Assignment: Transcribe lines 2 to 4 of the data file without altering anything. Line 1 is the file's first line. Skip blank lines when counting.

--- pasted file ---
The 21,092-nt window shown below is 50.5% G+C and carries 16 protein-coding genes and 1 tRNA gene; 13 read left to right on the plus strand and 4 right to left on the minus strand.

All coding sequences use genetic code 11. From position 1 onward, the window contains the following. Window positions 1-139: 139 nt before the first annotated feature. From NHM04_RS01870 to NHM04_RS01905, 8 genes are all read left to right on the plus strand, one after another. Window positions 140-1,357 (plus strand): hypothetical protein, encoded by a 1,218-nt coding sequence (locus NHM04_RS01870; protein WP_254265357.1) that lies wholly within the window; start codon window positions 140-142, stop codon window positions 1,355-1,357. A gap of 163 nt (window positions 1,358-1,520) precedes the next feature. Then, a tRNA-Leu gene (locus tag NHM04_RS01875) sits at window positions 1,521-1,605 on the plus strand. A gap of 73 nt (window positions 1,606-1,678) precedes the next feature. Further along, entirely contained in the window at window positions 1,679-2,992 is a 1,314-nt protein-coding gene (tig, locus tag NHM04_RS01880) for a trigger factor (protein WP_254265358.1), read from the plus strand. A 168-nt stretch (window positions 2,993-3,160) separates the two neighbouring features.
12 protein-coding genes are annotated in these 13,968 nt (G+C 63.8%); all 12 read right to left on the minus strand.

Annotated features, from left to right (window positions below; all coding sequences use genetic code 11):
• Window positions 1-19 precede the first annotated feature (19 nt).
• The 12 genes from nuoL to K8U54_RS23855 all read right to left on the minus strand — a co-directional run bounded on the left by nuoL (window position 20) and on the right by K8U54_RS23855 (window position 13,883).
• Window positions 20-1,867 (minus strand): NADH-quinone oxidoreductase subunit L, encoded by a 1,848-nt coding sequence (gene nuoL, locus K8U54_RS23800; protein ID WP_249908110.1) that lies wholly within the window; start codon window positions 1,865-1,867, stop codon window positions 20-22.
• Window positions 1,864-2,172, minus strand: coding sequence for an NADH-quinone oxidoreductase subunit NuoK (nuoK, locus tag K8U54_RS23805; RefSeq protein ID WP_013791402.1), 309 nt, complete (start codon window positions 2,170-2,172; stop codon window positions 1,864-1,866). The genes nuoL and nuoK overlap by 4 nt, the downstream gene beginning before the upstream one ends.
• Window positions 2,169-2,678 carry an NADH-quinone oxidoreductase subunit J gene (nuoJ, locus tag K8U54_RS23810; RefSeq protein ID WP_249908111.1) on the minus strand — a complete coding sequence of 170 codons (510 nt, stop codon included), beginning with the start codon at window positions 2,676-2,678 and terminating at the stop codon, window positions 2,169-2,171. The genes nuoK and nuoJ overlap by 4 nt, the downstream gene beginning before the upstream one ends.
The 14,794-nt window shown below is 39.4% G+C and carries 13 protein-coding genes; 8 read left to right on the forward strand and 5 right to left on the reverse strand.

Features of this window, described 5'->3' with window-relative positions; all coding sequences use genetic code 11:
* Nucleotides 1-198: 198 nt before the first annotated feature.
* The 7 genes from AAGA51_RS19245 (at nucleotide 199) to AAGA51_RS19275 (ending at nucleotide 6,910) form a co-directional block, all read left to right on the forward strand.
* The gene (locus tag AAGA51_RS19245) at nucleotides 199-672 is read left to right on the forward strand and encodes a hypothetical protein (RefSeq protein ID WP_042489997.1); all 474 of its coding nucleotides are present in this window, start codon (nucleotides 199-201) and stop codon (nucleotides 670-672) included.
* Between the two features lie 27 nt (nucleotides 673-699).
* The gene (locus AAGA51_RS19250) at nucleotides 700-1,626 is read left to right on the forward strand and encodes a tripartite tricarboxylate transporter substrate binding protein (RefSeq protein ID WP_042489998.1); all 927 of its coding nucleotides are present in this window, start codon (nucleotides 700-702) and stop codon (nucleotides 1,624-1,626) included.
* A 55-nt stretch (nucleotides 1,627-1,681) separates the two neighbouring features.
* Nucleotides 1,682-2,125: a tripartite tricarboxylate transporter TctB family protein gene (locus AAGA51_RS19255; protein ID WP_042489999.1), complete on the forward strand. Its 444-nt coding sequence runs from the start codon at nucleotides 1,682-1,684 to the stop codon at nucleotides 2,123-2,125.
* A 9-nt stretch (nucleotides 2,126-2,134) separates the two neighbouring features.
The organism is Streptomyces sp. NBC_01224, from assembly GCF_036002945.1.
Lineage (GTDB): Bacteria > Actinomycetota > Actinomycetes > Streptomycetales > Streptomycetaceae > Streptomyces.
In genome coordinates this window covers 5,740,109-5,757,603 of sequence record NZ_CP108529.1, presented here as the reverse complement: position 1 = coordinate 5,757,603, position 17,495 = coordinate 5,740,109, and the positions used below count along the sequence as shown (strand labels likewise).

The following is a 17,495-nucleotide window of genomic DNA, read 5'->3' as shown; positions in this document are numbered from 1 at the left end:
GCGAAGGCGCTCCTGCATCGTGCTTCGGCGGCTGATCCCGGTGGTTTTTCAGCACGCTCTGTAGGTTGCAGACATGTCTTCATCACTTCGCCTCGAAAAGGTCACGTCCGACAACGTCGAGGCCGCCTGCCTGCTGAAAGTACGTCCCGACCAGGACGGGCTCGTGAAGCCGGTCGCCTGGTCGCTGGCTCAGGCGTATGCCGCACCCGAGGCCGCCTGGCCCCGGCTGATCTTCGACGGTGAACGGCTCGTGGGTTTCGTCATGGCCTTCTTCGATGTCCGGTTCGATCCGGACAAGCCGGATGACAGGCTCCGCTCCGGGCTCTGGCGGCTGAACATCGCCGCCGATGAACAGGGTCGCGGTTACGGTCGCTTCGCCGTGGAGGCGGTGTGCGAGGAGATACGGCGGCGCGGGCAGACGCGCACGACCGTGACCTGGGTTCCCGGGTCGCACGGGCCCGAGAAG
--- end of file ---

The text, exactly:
All coding sequences use genetic code 11. From position 1 onward, the window contains the following. Window positions 1-139: 139 nt before the first annotated feature. From NHM04_RS01870 to NHM04_RS01905, 8 genes are all read left to right on the plus strand, one after another. Window positions 140-1,357 (plus strand): hypothetical protein, encoded by a 1,218-nt coding sequence (locus NHM04_RS01870; protein WP_254265357.1) that lies wholly within the window; start codon window positions 140-142, stop codon window positions 1,355-1,357. A gap of 163 nt (window positions 1,358-1,520) precedes the next feature. Then, a tRNA-Leu gene (locus tag NHM04_RS01875) sits at window positions 1,521-1,605 on the plus strand. A gap of 73 nt (window positions 1,606-1,678) precedes the next feature. Further along, entirely contained in the window at window positions 1,679-2,992 is a 1,314-nt protein-coding gene (tig, locus tag NHM04_RS01880) for a trigger factor (protein WP_254265358.1), read from the plus strand. A 168-nt stretch (window positions 2,993-3,160) separates the two neighbouring features.
12 protein-coding genes are annotated in these 13,968 nt (G+C 63.8%); all 12 read right to left on the minus strand.

Annotated features, from left to right (window positions below; all coding sequences use genetic code 11):